The poem, borrowing one of the plots of the “Mahabharata”
In Dvaraka, the capital of the Yadav family, is the divine sage Narada and transmits to Krishna, the leader of the Yadavas and the earthly incarnation of the god Vishnu, the message from the king of the gods of Indra, with a request to crack down on the king of the country, Chedi Shishupala, who threatens the gods and people with his evil deeds and intentions. Brother Krishna ardent Badarama suggests immediately attacking Shishupala. But the wise adviser of the Yadavs Uddhava, an expert on the art of politics, advises Krishna to be restrained and wait for a suitable occasion for the outbreak of war. Such an occasion ultimately appears when Krishna receives an invitation to visit the newly built capital of the Indraprastha pandavas, where the coronation of the elder among the Pandava brothers Yudhisthira is to take place.
At the head of a large army, Krishna appears from Dvaraka in Indraprastha. He is accompanied by vassal kings and queens, reclining in luxurious palanquins, courtiers on horses and donkeys, a lot of heteres, dancers, musicians and ordinary citizens. The army passes along the ocean, caressing the beautiful Dvaraka waves like its bride, and at the foot of Mount Rajvataka, on one side of which the sun sets, and on the other the month rises, making it look like an elephant, from whose back two...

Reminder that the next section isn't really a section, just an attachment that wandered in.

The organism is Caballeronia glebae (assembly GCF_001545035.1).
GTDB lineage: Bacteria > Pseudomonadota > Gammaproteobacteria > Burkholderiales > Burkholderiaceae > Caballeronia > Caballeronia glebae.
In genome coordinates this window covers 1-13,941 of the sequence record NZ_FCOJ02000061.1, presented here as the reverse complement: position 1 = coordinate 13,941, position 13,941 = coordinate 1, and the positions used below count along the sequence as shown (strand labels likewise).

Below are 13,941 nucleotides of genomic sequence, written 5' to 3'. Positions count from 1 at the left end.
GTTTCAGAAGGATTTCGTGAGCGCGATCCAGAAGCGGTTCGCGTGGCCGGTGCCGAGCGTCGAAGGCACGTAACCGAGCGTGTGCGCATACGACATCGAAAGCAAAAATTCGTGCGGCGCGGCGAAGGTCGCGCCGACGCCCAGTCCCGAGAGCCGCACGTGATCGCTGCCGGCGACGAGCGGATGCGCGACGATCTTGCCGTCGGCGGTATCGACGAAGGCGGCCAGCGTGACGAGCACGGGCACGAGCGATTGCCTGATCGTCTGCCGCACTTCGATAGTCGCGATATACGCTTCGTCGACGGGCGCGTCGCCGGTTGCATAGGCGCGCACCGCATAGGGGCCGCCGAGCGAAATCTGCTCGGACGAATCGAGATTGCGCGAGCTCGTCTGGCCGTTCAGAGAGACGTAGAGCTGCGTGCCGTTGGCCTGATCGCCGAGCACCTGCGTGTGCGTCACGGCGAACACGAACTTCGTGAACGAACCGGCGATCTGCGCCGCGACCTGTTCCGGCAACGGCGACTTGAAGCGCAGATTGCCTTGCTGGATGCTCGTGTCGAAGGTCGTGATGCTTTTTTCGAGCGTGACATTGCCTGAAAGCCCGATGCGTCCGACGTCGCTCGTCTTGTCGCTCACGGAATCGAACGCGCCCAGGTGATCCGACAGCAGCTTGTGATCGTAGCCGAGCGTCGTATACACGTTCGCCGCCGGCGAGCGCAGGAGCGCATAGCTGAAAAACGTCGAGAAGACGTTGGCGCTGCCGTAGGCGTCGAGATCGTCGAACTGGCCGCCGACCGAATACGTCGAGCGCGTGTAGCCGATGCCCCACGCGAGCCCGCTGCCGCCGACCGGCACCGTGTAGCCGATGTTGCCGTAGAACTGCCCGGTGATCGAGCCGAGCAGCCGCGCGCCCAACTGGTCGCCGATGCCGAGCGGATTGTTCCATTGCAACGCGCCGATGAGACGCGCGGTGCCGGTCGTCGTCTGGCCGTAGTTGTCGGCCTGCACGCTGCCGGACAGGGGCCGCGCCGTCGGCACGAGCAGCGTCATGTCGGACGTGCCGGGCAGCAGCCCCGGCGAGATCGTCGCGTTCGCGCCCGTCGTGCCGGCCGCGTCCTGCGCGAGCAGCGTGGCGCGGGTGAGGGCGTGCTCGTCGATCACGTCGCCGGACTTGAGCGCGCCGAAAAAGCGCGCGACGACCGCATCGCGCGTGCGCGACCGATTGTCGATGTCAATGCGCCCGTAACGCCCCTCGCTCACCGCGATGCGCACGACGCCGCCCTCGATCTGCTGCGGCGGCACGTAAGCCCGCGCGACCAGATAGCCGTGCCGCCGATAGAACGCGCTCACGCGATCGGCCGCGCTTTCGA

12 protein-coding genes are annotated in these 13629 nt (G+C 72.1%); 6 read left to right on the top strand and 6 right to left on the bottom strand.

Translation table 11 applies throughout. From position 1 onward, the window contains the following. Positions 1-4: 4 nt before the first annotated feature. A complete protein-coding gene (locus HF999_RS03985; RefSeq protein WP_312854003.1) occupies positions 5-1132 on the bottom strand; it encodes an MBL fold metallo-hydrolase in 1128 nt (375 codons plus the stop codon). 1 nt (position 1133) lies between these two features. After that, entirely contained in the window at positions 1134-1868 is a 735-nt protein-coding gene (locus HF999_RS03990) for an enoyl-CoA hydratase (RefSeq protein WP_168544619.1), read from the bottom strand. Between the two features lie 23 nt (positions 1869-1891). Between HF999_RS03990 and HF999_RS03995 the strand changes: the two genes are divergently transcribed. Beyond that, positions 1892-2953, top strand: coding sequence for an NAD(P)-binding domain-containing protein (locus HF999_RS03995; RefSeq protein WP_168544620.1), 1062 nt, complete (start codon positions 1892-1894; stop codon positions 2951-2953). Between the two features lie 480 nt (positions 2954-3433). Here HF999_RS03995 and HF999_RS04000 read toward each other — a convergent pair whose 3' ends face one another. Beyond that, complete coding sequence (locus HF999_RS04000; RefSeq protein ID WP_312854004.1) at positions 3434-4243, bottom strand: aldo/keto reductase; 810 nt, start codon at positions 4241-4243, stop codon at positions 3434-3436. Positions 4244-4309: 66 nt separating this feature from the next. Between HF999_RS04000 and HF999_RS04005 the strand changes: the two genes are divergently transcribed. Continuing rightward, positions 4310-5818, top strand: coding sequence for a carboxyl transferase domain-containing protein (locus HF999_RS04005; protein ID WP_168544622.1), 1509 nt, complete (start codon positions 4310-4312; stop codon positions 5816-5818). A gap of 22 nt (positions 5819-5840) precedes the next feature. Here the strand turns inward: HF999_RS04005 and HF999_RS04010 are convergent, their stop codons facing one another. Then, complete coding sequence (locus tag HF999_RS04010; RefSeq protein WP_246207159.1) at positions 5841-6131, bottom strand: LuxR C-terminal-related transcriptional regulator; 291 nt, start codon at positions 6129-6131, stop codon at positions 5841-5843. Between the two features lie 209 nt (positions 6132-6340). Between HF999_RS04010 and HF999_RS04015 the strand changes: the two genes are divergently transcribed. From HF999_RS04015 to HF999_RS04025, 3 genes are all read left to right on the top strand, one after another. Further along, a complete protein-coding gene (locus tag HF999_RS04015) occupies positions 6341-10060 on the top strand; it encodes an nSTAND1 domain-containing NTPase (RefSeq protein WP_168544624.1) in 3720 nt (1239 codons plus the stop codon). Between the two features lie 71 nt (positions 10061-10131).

The next morning the army crosses the Yamuna River, and soon the streets of Indralrastha are filled with an enthusiastic crowd of women who came to admire the beauty and greatness of Krishna. In the palace, the Pandavas greet him respectfully, and then comes the solemn coronation of Yudhishthira, in which kings from all parts of the earth are present, including King Shishupala. After the coronation, each guest should be given an honorable gift. The first and best gift of pandal grandfather – the just and wise Bhīмаma offers to offer to Krishna. However, just for this gift, Sisupala claims arrogantly. He accuses Krishna of a thousand sins and crimes, among which he calls, in particular, Krishna’s kidnapping of his bride Rukmini, showering the leader of the Yadavas with insolent insults, and finally sending him and his army a call to battle. Now Krsna receives the moral right to fulfill Indra’s request: not he, but Sishupala was the instigator of the quarrel. In the ensuing battle, the Yadavas defeat the Chedi army, and Krishna blows Sisupale’s head at the end of the battle.